DAP clone in 2015 budget?
Is the government resurrecting the constitutionally-challenged Disbursement Acceleration Program (DAP)?
This cropped up yesterday after Kabataan party-list Rep. Terry Ridon assailed a cloudy provision in the proposed 2015 General Appropriations Act (GAA), which he described as a “clone” of the DAP.
Ridon said this DAP-like mechanism is the so-called Grassroots Participatory Budgeting (GPB) process, which would cost taxpayers P20.9 billion based on the proposed P2.606-trilion national budget for 2015. He said the amount is higher by almost P1 billion compared to last year’s allocation.
The GPB, formerly referred to as Bottom-up Budgeting, allows the national government to fund various pet projects in chosen local government units (LGUs) around the country, Ridon said.
“This P20.9 billion budget for LGU projects is on top of the P501-billion “Special Purpose Funds” for 2015, which includes a P2.9-billion Local Government Support Fund,” he said.
Within the GBP is a provision that enables LGUs to cancel and replace projects already indicated in the annual GAA or national budget, Ridon, a member of the militant Makabayan bloc in Congress, disclosed.
Ridon had earlier slammed the GPB for being “highly vulnerable to corruption.”
He also branded GPB as the ruling Liberal Party’s (LP’s) own campaign aid for the 2016 national elections.
ROAD WORKS GALORE
“The Aquino administration cannot hide the fact that the 2015 GPB-funded projects are meant to boost LP’s election bid. A cursory analysis of the projects listed for 2015 reveal tons and tons of road construction, rehabilitation and concreting,” noted Ridon.
The minority solon cited other GPB-funded projects such as irrigation and sitio electrification, “but the sheer number of road projects outshines these,” he said.
“The public is already aware of politicians’ modus operandi of building roads just before elections in order to gain kickbacks from these projects.”
‘TO BE IDENTIFIED’ PROJECTS
Ridon also noted several dubiously-labeled projects listed under the GPB.
“There are projects worth P500,000 to P1.5 million simply listed as ‘various road projects,’ ‘various LGU projects,’ or simply, ‘various projects.’ Worse, there are projects – like those in Cabuyao, Laguna; Alabat, Quezon; and Malvar, Batangas – that are simply listed as ‘to be identified,’” he said.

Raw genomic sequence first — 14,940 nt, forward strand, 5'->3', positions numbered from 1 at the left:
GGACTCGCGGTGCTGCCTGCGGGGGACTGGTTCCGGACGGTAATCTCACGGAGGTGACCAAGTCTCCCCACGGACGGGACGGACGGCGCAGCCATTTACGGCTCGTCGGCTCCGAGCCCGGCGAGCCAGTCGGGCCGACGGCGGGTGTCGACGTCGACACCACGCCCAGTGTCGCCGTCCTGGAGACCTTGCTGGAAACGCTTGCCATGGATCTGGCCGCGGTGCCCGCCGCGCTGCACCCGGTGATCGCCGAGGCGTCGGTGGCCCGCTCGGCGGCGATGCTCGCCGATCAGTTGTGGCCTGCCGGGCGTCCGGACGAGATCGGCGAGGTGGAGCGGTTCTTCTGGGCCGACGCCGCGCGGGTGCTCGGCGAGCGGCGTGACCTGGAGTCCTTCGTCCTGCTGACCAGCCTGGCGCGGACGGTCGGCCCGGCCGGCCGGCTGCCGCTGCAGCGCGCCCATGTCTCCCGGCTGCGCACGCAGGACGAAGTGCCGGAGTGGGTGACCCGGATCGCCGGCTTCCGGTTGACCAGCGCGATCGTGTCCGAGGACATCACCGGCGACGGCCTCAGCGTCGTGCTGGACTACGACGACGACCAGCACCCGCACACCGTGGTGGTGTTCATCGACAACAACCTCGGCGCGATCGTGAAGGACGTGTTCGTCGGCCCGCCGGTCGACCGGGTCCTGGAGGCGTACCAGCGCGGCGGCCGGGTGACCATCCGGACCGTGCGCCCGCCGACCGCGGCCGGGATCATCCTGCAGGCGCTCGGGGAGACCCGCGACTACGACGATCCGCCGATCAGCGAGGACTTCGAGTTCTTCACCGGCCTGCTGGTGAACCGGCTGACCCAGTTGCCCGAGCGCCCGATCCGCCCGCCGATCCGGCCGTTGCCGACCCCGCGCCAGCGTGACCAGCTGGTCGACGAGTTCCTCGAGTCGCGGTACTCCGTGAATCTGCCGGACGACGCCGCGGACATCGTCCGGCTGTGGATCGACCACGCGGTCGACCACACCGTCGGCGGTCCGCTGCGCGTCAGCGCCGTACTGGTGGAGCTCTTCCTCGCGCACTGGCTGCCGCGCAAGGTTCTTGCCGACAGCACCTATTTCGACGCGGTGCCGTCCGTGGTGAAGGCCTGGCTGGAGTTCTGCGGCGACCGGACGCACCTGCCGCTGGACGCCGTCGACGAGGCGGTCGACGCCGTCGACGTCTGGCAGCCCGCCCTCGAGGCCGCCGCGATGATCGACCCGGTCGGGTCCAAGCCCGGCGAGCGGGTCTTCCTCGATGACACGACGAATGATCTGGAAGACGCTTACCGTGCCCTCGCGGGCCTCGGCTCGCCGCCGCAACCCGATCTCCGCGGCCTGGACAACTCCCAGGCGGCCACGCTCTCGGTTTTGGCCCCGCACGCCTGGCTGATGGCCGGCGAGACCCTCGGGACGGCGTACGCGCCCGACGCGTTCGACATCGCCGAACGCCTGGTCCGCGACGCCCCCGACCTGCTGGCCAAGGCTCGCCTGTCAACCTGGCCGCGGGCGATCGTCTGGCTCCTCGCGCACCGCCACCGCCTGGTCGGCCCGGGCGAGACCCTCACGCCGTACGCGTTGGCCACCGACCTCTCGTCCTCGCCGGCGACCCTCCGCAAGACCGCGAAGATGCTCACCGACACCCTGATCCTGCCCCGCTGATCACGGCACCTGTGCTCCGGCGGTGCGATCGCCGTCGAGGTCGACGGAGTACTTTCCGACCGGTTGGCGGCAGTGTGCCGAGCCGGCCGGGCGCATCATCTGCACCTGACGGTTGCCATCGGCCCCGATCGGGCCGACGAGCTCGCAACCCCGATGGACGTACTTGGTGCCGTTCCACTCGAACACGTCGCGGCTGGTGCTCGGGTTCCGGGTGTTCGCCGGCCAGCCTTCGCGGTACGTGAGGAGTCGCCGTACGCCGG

“There are also several cities and municipalities – including parts of Bohol, Aurora, Samar, and Nueva Ecija – that list multi-million projects that are yet ‘to be identified,’” added Ridon, who is a lawyer.
“Budget Secretary [Florencio] Abad assured the public that the six-volume proposed 2015 budget contains detailed projects that have been properly itemized and identified. But what in the world are ‘to be identified’ projects? How will Congress scrutinize such allocations?” he asked, saying that approving funding for unidentified projects is “counter-intuitive.”
SIMILAR TO DAP
In House Resolution (HR) 1284 filed last July, Ridon explained that the implementing rules of the GPB gives LGUs the ability to cancel and replace certain programs and projects, a trait akin to DAP.
In National Budget Memorandum No. 121 issued on March 18, the Department of Budget and Management (DBM) stated that, “If a project [under GPB] is deemed not feasible for implementation after validation of the concerned participating agency, the project may be replaced with another project that can be implemented by the same participating agency in the same city or municipality” subject to certain conditions.
Among the conditions are: 1.) The project has been deemed not feasible for implementation by the concerned participating agency, 2.) The project is located in a city or municipality that was greatly affected by “Yolanda,” Bohol earthquake, and Zamboanga City siege, and 3.) The project has been funded/implemented through another funding source(s).
“By allowing the cancellation and replacement of projects already identified in the General Appropriations Act, the GPB has actually opened a new way for the executive department to usurp the congressional power of the purse,” Ridon said.
In its July 1 ruling on the DAP, the Supreme Court (SC) had already struck down as unconstitutional the “funding of projects, activities, and programs that were not covered by any appropriation in the General Appropriations Act.”
“Replacing a project or program already approved by Congress through the GPB mechanism is thus illegal and unconstitutional,” the Kabataan solon stressed.